FRANK GERSTENBERG, Education writer and former principal, George Watson's College
DONALD wasn't a real moaner - the lad was generally a pretty positive boy - but he was clearly incensed by the punishment I had given him.
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TO see ourselves as others see us is the supposed wish of all Scots, but how many of us welcome the reality? How many teachers are good at seeing themselves as their pupils see them? Yet surely the mark of a sound professional is that he or she should posses such self-awareness.
THERE have been a lot of Chinese whispers recently, suggesting that Chinese should become the main foreign language taught in our schools.
IT MUST have come of a bit of a shock to parents of newborn children to read that the cost of nursery care is as much or more than sending a child to an independent high school.
IT SEEMS that north and south of the Border our politicians are planning to raise the school leaving age to 18. Some might find it ironic that, when young people are maturing earlier physically, and when politicians are desperate to lower the voting age even further, the same politicians should be wanting to keep our youngsters at school longer, thus delaying their entry into the adult world.
TO CHEAT, or not to cheat? That is the question many youngsters are faced with nowadays when they take their Standard Grades and Highers, or GCSEs and A-levels.
THE safety police are at it again. Their latest inanity, courtesy of Scottish Borders Council, is to ban pupils from staying with host families on foreign trips, because of fears they might be at risk from predatory adults. What a load of nonsense. Borders Council has not even revealed whether any child in its schools has ever been abused on such a foreign trip.
THE little lad was having one of his days. At school, he was being uncooperative to say the least. When his mum came to collect him, hoping to do some shopping on the way home, he made his views quite clear - he was going straight home to play with his toys - now! But suddenly the promise of an ice cream while mum was shopping changed everything; it was too good an offer to miss.
"SCANDAL at school for toffs!" So ran the headline in one of Scotland's more "popular" newspapers a few weeks ago. The school was independent, though not one widely known to the public. But it was not the word "scandal" that upset the headteacher, but rather the use of the word "toffs".
FROM the first day that I started teaching, I knew I could never have been a primary teacher. I love little children - their openness, their inquisitiveness, their innocence and their honesty; all qualities that secondary teachers wish would survive into the teenage years, but rarely do. En masse, however, I just could not have coped with the high-pitched voices, the difficulty of employing reason as a weapon and the eternal need to wipe runny noses.
IT IS currently the season for confessions, so I might as well confess to being party to a sordid crime during my student days.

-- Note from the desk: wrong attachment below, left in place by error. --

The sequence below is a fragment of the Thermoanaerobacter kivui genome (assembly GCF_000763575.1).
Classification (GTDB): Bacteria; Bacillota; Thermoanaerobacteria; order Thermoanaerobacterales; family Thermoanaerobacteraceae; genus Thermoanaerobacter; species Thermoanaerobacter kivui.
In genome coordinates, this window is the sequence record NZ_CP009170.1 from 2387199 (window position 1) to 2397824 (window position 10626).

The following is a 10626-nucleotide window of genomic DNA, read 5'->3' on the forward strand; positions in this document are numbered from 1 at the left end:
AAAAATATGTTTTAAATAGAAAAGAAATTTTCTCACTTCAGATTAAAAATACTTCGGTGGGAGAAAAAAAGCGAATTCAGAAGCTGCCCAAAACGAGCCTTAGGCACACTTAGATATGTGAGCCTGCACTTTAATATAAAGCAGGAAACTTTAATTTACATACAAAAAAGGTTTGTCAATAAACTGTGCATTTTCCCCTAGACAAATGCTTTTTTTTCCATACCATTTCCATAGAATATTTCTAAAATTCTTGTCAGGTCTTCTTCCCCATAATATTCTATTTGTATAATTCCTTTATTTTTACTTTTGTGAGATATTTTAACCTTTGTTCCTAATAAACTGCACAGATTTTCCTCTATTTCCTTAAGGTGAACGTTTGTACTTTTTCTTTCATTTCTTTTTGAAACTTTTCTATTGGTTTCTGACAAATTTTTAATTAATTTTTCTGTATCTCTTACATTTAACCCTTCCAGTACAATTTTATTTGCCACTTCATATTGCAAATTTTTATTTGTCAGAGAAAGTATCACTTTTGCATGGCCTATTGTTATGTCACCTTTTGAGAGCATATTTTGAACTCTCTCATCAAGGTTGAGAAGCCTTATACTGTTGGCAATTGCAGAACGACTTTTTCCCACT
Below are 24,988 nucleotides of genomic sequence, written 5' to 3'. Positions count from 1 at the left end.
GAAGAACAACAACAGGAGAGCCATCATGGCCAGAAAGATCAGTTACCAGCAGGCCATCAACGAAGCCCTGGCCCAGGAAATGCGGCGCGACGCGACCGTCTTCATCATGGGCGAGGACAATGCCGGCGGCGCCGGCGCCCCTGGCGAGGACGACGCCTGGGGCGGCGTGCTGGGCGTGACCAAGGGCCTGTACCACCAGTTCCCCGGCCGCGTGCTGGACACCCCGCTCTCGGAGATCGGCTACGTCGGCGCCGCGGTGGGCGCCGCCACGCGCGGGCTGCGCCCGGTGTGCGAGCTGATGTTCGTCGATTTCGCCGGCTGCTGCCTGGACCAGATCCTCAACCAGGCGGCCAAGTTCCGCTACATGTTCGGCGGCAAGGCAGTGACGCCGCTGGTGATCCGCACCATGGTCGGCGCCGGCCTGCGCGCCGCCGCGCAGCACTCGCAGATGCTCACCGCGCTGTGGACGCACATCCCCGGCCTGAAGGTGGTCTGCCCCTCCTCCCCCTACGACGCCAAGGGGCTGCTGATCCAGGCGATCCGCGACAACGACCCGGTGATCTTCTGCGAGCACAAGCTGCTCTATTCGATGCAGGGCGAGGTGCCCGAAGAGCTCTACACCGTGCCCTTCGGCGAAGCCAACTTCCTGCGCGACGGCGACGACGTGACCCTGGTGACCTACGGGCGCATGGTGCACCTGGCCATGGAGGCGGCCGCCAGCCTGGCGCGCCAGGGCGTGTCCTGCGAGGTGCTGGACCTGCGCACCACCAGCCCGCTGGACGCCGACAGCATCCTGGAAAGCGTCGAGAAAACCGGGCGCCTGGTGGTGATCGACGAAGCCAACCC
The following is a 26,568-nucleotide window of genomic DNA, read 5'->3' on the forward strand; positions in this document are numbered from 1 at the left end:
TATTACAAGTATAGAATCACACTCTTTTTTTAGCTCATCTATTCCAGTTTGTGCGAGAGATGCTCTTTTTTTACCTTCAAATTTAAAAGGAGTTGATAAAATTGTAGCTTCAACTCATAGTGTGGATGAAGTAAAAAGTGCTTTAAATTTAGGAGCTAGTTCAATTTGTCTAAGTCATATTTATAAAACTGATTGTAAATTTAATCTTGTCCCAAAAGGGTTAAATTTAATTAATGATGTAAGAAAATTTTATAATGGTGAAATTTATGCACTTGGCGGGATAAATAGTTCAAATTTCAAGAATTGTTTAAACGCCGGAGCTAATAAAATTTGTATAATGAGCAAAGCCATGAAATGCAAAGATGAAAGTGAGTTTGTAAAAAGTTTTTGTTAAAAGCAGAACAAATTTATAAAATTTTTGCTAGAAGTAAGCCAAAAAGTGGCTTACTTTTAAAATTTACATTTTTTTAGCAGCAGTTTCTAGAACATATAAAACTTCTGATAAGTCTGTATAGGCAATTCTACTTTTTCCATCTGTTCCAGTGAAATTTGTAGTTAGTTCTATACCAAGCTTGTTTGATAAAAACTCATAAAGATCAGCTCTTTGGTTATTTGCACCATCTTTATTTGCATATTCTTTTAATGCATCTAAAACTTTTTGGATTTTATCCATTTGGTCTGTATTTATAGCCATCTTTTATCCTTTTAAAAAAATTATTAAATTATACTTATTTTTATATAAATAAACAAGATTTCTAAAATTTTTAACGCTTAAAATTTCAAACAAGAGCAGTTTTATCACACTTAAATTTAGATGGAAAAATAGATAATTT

AT LAST the powers that be south of the Border have woken up to the fact that the huge amount of coursework required for some A-levels and GCSEs has led to plagiarism and cheating on a massive scale.
I MAKE no apology for returning to the subject of binge drinking and our licensing laws.
SCOTLAND has recently experienced an influx of East Europeans, among which are many Poles. But it is not the first time so many Poles have settled in Scotland. Following the invasion of Poland in 1939, a large number fled to Scotland, and many of these fought against Hitler during the war.
IT WAS one of those dreary days when nothing seems to go right. I was trying to come to terms with the consequences of a threatened work-to-rule by the teachers' union to which most of my staff belonged, when my secretary told me that the union representative wanted a word. My heart sank. A work-to-rule in a day school is inconvenient, but in a boarding school, as this was, it can have horrendous consequences for the welfare of the children.
"POWER to the Parents!" That was the slogan Tony Blair and Ruth Kelly announced to a startled England, and an even more startled Labour Party, last week. Their White Paper promises independence to all schools south of the Border, albeit they will still be funded by the state. On the face of it, Blair has put forward a daring, thoroughly Tory plan for England's schools, giving parents greater choice and considerable power over their children's schools.
DISCIPLINE once again seems to be all the rage these days. South of the Border, ASBOs are being thrown around like confetti, parents are being threatened with fines if their children play truant, and teachers are to be allowed to physically restrain violent pupils.
IT IS very rare that an author succeeds in writing a book for teenagers which is also a "must read" for their parents and teachers. Nicola Morgan has done just that with her Blame My Brain. It does not seek to excuse anti-social teenage behaviour, but it certainly goes a long way to explaining it. Teenagers regularly get a bad press, not just in the papers and on TV, but also at home and in school.
THIS week's most depressing statistic should concern every Scottish parent and teenager. We have been used to being told that more and more Scots are going to university, but now we have learnt that more and more are dropping out by the end of first year. The average drop-out rate in Scotland was 10.7 per cent last year, against 7.8 per cent for the whole of the UK. Three Scottish universities experienced rates of more than 20 per cent.
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